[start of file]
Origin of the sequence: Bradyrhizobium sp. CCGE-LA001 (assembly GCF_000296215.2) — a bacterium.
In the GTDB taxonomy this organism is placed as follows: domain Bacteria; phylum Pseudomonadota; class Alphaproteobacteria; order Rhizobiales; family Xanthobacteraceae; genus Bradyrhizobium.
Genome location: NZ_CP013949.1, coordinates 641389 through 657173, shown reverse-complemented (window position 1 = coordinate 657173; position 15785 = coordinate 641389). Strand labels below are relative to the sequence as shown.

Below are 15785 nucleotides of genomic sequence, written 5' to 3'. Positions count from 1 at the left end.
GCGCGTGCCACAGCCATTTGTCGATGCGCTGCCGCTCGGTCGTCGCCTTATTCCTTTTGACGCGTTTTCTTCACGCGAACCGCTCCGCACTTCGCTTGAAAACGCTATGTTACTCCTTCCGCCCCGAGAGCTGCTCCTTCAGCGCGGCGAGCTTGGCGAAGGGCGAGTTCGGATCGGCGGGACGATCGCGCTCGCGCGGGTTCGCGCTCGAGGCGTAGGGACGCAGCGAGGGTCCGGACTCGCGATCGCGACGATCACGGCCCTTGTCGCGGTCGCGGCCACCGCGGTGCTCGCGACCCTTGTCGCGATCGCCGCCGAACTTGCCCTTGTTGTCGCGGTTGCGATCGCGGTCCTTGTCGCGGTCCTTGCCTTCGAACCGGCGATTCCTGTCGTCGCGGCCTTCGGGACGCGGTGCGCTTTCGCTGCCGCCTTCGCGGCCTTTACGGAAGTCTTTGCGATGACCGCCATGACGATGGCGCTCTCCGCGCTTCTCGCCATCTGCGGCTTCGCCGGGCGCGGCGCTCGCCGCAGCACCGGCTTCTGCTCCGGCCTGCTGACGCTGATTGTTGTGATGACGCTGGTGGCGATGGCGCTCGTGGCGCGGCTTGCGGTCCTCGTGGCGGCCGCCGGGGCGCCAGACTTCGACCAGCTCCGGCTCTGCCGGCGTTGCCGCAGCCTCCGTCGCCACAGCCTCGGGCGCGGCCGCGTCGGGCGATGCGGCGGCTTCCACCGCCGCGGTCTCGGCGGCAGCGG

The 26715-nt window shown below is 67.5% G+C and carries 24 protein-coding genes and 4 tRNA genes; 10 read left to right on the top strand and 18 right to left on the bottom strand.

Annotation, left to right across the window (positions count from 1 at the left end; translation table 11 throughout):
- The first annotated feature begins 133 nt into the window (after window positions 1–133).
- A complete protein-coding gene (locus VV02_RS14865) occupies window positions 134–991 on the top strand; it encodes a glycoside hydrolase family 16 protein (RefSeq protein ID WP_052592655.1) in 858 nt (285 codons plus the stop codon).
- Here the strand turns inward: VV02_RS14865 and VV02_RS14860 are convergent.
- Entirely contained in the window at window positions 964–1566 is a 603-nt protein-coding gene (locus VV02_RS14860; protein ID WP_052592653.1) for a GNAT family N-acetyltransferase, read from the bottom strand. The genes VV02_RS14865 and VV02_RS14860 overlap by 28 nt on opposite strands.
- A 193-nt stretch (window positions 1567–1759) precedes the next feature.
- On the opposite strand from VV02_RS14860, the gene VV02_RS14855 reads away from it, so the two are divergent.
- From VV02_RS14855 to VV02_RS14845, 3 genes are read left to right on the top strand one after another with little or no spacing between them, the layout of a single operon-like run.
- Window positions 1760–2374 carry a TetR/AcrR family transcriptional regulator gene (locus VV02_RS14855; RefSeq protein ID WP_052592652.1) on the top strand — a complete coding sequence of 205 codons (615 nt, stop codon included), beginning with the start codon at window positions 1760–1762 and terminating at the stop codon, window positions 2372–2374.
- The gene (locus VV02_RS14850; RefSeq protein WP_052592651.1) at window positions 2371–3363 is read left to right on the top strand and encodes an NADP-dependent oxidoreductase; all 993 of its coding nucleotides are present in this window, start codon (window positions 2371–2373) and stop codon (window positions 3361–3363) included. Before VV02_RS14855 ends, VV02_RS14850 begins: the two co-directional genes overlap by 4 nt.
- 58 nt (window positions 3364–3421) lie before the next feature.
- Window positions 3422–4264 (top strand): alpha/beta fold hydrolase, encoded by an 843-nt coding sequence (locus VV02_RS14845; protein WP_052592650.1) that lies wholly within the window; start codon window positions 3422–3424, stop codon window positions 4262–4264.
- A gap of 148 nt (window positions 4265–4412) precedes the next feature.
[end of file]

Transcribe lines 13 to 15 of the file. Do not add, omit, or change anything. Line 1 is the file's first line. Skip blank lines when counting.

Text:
- On the opposite strand from VV02_RS14860, the gene VV02_RS14855 reads away from it, so the two are divergent.
- From VV02_RS14855 to VV02_RS14845, 3 genes are read left to right on the top strand one after another with little or no spacing between them, the layout of a single operon-like run.
- Window positions 1760–2374 carry a TetR/AcrR family transcriptional regulator gene (locus VV02_RS14855; RefSeq protein ID WP_052592652.1) on the top strand — a complete coding sequence of 205 codons (615 nt, stop codon included), beginning with the start codon at window positions 1760–1762 and terminating at the stop codon, window positions 2372–2374.